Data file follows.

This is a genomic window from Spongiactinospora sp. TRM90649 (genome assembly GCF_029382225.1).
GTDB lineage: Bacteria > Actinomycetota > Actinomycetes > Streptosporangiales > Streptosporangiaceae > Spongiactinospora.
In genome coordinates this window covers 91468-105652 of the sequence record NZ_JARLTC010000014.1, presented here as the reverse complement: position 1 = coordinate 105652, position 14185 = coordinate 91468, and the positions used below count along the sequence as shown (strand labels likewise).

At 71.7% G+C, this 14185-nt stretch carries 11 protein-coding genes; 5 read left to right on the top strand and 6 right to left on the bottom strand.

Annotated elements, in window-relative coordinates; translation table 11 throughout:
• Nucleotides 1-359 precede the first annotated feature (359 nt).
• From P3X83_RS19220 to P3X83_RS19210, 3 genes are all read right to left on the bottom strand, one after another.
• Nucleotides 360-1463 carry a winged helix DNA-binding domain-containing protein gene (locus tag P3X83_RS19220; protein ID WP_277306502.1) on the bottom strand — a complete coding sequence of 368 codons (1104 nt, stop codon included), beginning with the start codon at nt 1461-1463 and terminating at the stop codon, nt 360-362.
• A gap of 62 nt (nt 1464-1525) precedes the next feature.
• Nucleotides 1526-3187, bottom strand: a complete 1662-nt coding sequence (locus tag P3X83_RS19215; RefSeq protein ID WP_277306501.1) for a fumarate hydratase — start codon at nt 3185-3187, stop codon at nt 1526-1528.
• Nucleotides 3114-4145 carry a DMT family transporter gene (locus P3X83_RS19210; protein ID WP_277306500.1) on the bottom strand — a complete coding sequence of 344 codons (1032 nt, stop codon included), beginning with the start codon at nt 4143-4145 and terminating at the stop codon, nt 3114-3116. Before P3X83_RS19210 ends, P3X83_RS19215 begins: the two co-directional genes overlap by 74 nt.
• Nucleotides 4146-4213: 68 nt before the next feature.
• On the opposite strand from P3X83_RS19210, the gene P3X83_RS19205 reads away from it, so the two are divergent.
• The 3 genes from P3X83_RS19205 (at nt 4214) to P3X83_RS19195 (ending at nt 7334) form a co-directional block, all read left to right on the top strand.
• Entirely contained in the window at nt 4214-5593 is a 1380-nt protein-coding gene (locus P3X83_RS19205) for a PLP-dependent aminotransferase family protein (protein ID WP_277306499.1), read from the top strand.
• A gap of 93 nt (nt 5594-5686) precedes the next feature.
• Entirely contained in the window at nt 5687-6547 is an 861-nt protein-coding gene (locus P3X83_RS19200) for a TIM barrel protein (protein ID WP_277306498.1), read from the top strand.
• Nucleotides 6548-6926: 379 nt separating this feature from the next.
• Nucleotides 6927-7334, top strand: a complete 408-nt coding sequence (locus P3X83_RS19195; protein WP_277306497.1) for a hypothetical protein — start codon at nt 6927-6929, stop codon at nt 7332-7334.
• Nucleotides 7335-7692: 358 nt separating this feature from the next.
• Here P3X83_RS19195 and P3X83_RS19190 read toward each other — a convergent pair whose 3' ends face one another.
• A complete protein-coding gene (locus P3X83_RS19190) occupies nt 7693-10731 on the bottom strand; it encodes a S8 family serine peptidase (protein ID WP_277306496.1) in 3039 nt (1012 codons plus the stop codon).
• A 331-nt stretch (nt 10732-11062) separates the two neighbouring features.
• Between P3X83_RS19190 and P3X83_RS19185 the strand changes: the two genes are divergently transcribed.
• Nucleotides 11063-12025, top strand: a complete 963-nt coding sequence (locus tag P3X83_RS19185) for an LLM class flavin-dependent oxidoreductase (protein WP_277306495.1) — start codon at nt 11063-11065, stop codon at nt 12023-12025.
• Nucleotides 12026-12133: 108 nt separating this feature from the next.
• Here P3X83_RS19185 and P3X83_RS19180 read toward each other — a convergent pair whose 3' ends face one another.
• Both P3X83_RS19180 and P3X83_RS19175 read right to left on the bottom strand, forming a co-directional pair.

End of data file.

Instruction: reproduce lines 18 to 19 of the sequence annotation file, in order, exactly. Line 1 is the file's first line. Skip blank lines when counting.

• Nucleotides 6548-6926: 379 nt separating this feature from the next.
• Nucleotides 6927-7334, top strand: a complete 408-nt coding sequence (locus P3X83_RS19195; protein WP_277306497.1) for a hypothetical protein — start codon at nt 6927-6929, stop codon at nt 7332-7334.